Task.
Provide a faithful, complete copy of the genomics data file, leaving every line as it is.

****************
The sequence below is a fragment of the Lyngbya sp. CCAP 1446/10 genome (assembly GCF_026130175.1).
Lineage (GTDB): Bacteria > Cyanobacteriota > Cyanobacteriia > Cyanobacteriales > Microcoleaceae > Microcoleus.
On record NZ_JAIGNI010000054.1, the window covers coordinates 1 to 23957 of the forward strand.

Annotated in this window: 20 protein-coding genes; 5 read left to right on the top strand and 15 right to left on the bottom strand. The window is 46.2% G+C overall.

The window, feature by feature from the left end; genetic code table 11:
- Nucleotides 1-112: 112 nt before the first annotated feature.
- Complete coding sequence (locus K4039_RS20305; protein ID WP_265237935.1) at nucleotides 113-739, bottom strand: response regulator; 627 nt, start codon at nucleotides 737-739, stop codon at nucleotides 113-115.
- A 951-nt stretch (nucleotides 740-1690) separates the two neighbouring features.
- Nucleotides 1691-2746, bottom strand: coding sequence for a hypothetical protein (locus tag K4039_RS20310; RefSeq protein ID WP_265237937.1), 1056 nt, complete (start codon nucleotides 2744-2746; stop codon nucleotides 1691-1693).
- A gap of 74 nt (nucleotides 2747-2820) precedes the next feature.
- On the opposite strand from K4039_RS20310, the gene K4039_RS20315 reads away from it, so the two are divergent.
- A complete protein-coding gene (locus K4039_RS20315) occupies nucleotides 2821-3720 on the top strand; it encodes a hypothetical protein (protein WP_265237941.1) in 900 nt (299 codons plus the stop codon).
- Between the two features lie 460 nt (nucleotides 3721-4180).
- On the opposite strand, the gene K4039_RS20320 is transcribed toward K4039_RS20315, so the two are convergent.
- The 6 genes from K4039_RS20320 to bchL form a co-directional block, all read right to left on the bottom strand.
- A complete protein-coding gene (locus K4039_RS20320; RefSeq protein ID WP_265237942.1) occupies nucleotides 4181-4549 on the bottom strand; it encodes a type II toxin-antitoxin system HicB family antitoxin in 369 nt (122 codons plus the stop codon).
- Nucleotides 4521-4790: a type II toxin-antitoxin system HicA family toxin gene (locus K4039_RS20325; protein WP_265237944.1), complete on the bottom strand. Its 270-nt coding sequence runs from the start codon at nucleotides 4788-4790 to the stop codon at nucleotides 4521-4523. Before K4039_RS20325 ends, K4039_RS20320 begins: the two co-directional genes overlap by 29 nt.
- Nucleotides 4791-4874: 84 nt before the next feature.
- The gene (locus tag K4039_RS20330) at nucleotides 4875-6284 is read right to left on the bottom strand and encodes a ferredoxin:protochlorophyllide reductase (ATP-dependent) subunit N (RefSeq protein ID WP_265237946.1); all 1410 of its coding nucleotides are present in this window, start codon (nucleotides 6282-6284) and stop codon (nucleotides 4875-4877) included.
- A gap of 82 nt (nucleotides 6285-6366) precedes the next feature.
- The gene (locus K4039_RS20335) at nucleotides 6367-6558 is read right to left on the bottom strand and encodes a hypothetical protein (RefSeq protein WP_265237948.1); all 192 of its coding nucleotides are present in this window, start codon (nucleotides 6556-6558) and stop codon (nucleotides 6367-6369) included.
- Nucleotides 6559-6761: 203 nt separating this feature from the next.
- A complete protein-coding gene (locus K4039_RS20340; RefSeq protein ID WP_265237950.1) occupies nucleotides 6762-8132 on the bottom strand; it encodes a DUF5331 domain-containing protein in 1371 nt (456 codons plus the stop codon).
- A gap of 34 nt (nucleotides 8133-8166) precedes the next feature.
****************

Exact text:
The sequence below is a fragment of the Lyngbya sp. CCAP 1446/10 genome (assembly GCF_026130175.1).
Lineage (GTDB): Bacteria > Cyanobacteriota > Cyanobacteriia > Cyanobacteriales > Microcoleaceae > Microcoleus.
On record NZ_JAIGNI010000054.1, the window covers coordinates 1 to 23957 of the forward strand.

Annotated in this window: 20 protein-coding genes; 5 read left to right on the top strand and 15 right to left on the bottom strand. The window is 46.2% G+C overall.

The window, feature by feature from the left end; genetic code table 11:
- Nucleotides 1-112: 112 nt before the first annotated feature.
- Complete coding sequence (locus K4039_RS20305; protein ID WP_265237935.1) at nucleotides 113-739, bottom strand: response regulator; 627 nt, start codon at nucleotides 737-739, stop codon at nucleotides 113-115.
- A 951-nt stretch (nucleotides 740-1690) separates the two neighbouring features.
- Nucleotides 1691-2746, bottom strand: coding sequence for a hypothetical protein (locus tag K4039_RS20310; RefSeq protein ID WP_265237937.1), 1056 nt, complete (start codon nucleotides 2744-2746; stop codon nucleotides 1691-1693).
- A gap of 74 nt (nucleotides 2747-2820) precedes the next feature.
- On the opposite strand from K4039_RS20310, the gene K4039_RS20315 reads away from it, so the two are divergent.
- A complete protein-coding gene (locus K4039_RS20315) occupies nucleotides 2821-3720 on the top strand; it encodes a hypothetical protein (protein WP_265237941.1) in 900 nt (299 codons plus the stop codon).
- Between the two features lie 460 nt (nucleotides 3721-4180).
- On the opposite strand, the gene K4039_RS20320 is transcribed toward K4039_RS20315, so the two are convergent.
- The 6 genes from K4039_RS20320 to bchL form a co-directional block, all read right to left on the bottom strand.
- A complete protein-coding gene (locus K4039_RS20320; RefSeq protein ID WP_265237942.1) occupies nucleotides 4181-4549 on the bottom strand; it encodes a type II toxin-antitoxin system HicB family antitoxin in 369 nt (122 codons plus the stop codon).
- Nucleotides 4521-4790: a type II toxin-antitoxin system HicA family toxin gene (locus K4039_RS20325; protein WP_265237944.1), complete on the bottom strand. Its 270-nt coding sequence runs from the start codon at nucleotides 4788-4790 to the stop codon at nucleotides 4521-4523. Before K4039_RS20325 ends, K4039_RS20320 begins: the two co-directional genes overlap by 29 nt.
- Nucleotides 4791-4874: 84 nt before the next feature.
- The gene (locus tag K4039_RS20330) at nucleotides 4875-6284 is read right to left on the bottom strand and encodes a ferredoxin:protochlorophyllide reductase (ATP-dependent) subunit N (RefSeq protein ID WP_265237946.1); all 1410 of its coding nucleotides are present in this window, start codon (nucleotides 6282-6284) and stop codon (nucleotides 4875-4877) included.
- A gap of 82 nt (nucleotides 6285-6366) precedes the next feature.
- The gene (locus K4039_RS20335) at nucleotides 6367-6558 is read right to left on the bottom strand and encodes a hypothetical protein (RefSeq protein WP_265237948.1); all 192 of its coding nucleotides are present in this window, start codon (nucleotides 6556-6558) and stop codon (nucleotides 6367-6369) included.
- Nucleotides 6559-6761: 203 nt separating this feature from the next.
- A complete protein-coding gene (locus K4039_RS20340; RefSeq protein ID WP_265237950.1) occupies nucleotides 6762-8132 on the bottom strand; it encodes a DUF5331 domain-containing protein in 1371 nt (456 codons plus the stop codon).
- A gap of 34 nt (nucleotides 8133-8166) precedes the next feature.